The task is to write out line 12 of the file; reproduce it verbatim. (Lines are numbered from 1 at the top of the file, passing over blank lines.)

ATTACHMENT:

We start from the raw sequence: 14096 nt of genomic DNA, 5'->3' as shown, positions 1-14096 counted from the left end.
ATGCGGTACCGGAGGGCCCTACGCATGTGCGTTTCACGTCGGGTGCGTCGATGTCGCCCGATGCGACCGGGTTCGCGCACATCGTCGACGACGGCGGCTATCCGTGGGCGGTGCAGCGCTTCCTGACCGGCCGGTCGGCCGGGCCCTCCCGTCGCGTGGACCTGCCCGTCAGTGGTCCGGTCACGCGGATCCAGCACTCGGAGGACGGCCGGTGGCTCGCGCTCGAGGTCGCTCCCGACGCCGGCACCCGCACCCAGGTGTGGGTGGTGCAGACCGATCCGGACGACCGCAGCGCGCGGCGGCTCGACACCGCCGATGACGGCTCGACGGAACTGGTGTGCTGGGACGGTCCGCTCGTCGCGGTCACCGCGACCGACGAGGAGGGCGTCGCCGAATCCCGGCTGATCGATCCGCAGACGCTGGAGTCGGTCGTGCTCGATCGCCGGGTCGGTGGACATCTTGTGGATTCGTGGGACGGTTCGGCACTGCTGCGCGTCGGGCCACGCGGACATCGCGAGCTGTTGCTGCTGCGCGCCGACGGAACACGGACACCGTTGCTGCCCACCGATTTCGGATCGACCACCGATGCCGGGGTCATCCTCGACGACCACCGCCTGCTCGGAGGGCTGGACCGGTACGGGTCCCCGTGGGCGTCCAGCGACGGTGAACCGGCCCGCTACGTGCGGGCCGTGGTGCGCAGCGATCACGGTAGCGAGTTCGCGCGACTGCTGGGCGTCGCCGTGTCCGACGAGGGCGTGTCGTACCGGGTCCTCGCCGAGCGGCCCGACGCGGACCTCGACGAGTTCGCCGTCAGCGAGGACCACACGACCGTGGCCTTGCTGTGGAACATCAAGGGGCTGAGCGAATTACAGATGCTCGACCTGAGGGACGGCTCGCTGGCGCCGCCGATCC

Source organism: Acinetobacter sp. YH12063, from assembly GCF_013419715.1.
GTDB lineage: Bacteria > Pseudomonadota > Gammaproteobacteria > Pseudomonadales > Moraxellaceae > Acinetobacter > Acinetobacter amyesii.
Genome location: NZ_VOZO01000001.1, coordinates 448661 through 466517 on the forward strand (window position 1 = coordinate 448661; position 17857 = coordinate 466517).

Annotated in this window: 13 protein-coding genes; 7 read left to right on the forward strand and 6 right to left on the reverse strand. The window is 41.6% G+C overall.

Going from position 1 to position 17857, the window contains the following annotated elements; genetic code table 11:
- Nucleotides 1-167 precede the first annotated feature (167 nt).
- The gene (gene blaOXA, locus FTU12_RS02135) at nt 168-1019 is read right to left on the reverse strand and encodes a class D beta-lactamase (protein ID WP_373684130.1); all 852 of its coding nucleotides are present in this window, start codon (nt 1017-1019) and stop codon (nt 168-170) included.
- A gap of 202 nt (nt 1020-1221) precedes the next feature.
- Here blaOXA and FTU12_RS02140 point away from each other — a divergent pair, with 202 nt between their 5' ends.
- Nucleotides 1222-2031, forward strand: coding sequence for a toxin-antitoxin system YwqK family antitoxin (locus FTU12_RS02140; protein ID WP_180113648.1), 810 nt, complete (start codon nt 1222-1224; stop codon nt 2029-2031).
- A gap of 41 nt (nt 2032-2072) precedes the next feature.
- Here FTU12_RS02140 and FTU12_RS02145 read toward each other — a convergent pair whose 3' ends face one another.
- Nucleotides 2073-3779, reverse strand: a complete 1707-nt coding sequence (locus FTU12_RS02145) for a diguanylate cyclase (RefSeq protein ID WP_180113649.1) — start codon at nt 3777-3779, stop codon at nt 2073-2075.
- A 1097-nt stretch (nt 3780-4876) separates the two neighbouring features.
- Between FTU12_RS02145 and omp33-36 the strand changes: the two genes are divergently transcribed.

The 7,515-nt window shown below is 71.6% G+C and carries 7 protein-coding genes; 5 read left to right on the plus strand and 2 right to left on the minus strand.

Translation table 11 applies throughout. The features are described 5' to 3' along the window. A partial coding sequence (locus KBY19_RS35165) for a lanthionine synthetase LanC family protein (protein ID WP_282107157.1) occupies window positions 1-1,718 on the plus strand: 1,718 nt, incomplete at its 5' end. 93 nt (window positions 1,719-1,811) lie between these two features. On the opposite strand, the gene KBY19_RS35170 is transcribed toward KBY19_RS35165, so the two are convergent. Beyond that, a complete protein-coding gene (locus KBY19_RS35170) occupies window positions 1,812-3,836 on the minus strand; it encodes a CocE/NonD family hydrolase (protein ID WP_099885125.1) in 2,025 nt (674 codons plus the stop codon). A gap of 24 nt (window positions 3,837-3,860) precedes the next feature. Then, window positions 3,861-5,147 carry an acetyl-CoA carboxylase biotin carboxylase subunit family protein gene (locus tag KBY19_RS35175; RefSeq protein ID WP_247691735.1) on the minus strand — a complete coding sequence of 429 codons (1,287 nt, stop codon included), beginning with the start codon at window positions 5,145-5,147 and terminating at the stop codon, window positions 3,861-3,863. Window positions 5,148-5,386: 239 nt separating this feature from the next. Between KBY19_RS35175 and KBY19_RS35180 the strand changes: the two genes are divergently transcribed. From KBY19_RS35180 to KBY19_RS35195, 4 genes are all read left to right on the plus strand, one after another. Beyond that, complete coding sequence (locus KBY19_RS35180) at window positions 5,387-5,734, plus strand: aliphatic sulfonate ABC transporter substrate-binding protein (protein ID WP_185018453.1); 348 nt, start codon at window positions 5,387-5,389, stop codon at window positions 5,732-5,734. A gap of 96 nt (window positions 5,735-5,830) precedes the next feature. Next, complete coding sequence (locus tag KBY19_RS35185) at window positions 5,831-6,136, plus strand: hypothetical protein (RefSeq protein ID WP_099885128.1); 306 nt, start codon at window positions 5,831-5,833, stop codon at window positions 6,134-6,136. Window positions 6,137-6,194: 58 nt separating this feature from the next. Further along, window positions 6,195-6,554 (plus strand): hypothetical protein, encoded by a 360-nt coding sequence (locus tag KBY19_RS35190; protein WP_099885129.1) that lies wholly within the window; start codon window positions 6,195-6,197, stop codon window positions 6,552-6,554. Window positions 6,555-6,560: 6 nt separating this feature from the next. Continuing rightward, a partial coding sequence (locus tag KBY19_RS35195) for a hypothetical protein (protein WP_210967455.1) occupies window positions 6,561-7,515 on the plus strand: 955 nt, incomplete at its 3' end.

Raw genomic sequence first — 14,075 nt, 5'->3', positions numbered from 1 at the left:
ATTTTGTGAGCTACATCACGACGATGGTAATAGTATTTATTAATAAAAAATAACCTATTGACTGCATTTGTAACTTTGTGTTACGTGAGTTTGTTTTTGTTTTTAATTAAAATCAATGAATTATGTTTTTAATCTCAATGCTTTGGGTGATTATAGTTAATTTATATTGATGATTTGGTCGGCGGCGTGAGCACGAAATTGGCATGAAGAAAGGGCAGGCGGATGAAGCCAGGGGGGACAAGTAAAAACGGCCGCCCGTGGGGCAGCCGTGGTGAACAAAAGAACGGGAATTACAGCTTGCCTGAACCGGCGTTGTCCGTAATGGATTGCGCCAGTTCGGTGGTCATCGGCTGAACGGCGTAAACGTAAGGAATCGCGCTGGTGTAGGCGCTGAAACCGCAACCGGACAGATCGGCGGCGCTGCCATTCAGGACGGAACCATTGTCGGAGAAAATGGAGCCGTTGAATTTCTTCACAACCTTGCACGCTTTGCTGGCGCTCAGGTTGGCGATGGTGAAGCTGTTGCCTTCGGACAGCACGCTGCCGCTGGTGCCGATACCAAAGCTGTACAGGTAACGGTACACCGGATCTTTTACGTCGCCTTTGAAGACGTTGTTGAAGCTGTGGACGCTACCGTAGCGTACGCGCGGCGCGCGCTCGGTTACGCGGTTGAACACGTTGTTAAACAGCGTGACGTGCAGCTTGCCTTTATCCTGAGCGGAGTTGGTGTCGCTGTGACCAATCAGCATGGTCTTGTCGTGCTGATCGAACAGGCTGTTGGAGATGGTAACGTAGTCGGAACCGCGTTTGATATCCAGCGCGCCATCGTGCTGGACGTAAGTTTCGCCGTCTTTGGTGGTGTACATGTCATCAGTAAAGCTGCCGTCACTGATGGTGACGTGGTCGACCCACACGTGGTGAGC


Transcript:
- Nucleotides 1222-2031, forward strand: coding sequence for a toxin-antitoxin system YwqK family antitoxin (locus FTU12_RS02140; protein ID WP_180113648.1), 810 nt, complete (start codon nt 1222-1224; stop codon nt 2029-2031).